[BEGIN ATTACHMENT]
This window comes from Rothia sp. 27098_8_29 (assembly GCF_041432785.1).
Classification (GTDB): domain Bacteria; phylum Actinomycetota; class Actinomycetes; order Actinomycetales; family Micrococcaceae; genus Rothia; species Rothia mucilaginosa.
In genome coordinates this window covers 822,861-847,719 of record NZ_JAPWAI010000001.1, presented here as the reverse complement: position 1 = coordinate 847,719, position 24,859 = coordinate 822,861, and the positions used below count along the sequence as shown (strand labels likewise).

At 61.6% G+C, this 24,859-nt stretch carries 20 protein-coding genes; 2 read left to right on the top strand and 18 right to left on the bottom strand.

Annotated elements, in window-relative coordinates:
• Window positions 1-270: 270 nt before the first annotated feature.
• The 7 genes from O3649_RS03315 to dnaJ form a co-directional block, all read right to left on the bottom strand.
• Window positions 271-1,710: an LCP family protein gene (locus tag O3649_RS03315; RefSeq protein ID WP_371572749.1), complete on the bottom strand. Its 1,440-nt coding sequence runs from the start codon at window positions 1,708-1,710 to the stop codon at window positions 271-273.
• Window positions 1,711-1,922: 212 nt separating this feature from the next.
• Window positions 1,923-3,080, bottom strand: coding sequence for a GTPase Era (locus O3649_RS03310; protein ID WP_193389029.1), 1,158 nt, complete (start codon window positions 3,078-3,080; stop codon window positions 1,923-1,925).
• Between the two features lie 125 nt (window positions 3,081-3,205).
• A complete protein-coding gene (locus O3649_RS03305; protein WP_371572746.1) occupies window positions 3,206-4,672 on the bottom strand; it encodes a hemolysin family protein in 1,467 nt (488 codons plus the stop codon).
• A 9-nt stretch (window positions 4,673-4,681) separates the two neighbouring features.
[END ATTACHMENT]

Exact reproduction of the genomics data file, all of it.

This window comes from Rothia sp. 27098_8_29 (assembly GCF_041432785.1).
Classification (GTDB): domain Bacteria; phylum Actinomycetota; class Actinomycetes; order Actinomycetales; family Micrococcaceae; genus Rothia; species Rothia mucilaginosa.
In genome coordinates this window covers 822,861-847,719 of record NZ_JAPWAI010000001.1, presented here as the reverse complement: position 1 = coordinate 847,719, position 24,859 = coordinate 822,861, and the positions used below count along the sequence as shown (strand labels likewise).

At 61.6% G+C, this 24,859-nt stretch carries 20 protein-coding genes; 2 read left to right on the top strand and 18 right to left on the bottom strand.

Annotated elements, in window-relative coordinates:
• Window positions 1-270: 270 nt before the first annotated feature.
• The 7 genes from O3649_RS03315 to dnaJ form a co-directional block, all read right to left on the bottom strand.
• Window positions 271-1,710: an LCP family protein gene (locus tag O3649_RS03315; RefSeq protein ID WP_371572749.1), complete on the bottom strand. Its 1,440-nt coding sequence runs from the start codon at window positions 1,708-1,710 to the stop codon at window positions 271-273.
• Window positions 1,711-1,922: 212 nt separating this feature from the next.
• Window positions 1,923-3,080, bottom strand: coding sequence for a GTPase Era (locus O3649_RS03310; protein ID WP_193389029.1), 1,158 nt, complete (start codon window positions 3,078-3,080; stop codon window positions 1,923-1,925).
• Between the two features lie 125 nt (window positions 3,081-3,205).
• A complete protein-coding gene (locus O3649_RS03305; protein WP_371572746.1) occupies window positions 3,206-4,672 on the bottom strand; it encodes a hemolysin family protein in 1,467 nt (488 codons plus the stop codon).
• A 9-nt stretch (window positions 4,673-4,681) separates the two neighbouring features.